Volunteers contact potential voters with the goal to register everyone who is eligible to vote, or to encourage already registered voters to register to vote by mail. They also contact current voters to make sure they have not been removed from the voter rolls and that their state has the correct information for them.
Volunteers contact voters in person by knocking on their door. The purpose could include to identify potential supporters, register voters, or GOTV (get out the vote). Studies show this remains the most effective tool for political campaigns. Because of COVID-19, all canvassing has been suspended. When it resumes, we will start listing canvassing events again.
Phonebanking is one of the most effective ways to reach voters. Volunteers call voters for a range of reasons including to identify potential supporters, register voters, or GOTV (get out the vote). Phonebanks mostly use software to keep volunteers’ personal numbers private, and usually begin with a training.
Textbanking involves sending texts to individuals, usually through software that keeps the volunteer’s number private. The reason for the textbank can vary from GOTV (get out the vote) and persuasion to identifying potential voters and issue research.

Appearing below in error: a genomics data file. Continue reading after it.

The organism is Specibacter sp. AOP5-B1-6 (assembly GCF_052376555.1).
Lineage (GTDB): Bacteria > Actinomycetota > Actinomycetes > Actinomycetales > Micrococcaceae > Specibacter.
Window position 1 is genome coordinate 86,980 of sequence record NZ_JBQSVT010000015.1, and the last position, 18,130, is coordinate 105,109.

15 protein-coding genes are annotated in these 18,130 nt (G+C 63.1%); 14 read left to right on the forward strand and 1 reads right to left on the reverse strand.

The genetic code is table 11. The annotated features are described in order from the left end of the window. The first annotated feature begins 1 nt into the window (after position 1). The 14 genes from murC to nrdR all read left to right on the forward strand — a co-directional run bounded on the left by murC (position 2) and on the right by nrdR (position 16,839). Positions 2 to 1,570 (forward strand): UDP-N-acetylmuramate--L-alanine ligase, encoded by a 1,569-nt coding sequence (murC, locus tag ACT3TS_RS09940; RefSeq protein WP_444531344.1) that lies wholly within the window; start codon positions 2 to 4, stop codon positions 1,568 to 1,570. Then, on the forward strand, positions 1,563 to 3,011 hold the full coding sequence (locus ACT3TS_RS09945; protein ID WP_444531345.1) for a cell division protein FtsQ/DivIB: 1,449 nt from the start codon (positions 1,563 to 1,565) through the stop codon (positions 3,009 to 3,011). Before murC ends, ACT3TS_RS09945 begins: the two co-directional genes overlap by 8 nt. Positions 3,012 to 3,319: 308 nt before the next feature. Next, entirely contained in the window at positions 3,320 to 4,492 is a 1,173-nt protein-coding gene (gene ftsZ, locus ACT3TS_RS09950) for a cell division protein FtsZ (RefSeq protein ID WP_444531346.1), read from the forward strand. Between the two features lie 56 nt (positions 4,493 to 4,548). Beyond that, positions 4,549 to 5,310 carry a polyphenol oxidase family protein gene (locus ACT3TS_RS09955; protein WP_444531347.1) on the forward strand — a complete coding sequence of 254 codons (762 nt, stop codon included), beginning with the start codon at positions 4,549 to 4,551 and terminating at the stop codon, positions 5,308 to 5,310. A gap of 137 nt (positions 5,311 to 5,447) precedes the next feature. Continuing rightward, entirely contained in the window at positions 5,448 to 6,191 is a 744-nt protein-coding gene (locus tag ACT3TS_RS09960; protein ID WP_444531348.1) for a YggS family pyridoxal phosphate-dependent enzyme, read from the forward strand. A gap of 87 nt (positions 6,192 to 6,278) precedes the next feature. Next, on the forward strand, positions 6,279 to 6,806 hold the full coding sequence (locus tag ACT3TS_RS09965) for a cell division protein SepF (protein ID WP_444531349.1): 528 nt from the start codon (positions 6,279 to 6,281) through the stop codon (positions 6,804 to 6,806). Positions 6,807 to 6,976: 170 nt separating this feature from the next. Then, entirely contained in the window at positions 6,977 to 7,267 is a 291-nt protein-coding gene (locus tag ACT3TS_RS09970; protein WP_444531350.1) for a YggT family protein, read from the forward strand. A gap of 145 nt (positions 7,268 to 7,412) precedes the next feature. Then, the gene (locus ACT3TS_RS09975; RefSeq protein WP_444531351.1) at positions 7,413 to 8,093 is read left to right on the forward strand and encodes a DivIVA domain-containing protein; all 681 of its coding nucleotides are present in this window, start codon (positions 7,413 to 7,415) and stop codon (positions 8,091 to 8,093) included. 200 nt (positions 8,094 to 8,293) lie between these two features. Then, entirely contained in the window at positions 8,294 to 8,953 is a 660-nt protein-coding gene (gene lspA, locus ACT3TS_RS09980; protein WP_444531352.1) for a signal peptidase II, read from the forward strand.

Volunteers write postcards or letters to voters from a list provided by the organizer. The purpose can include encouraging GOTV (get out the vote), asking voters to check their registration, or persuading voters to select a certain candidate.
The purpose is to raise money for Democratic organizations and candidates.
These events include meetings of local groups, like Democratic Clubs, Indivisible chapters, and similar.
These events will have training available for new volunteers. Some events are exclusively trainings, while others include training along with an event like a phonebank.
Any of the above event types when the volunteer can set her own hours. Some anytime actions are truly available 24/7; others are available at multiple times during the week.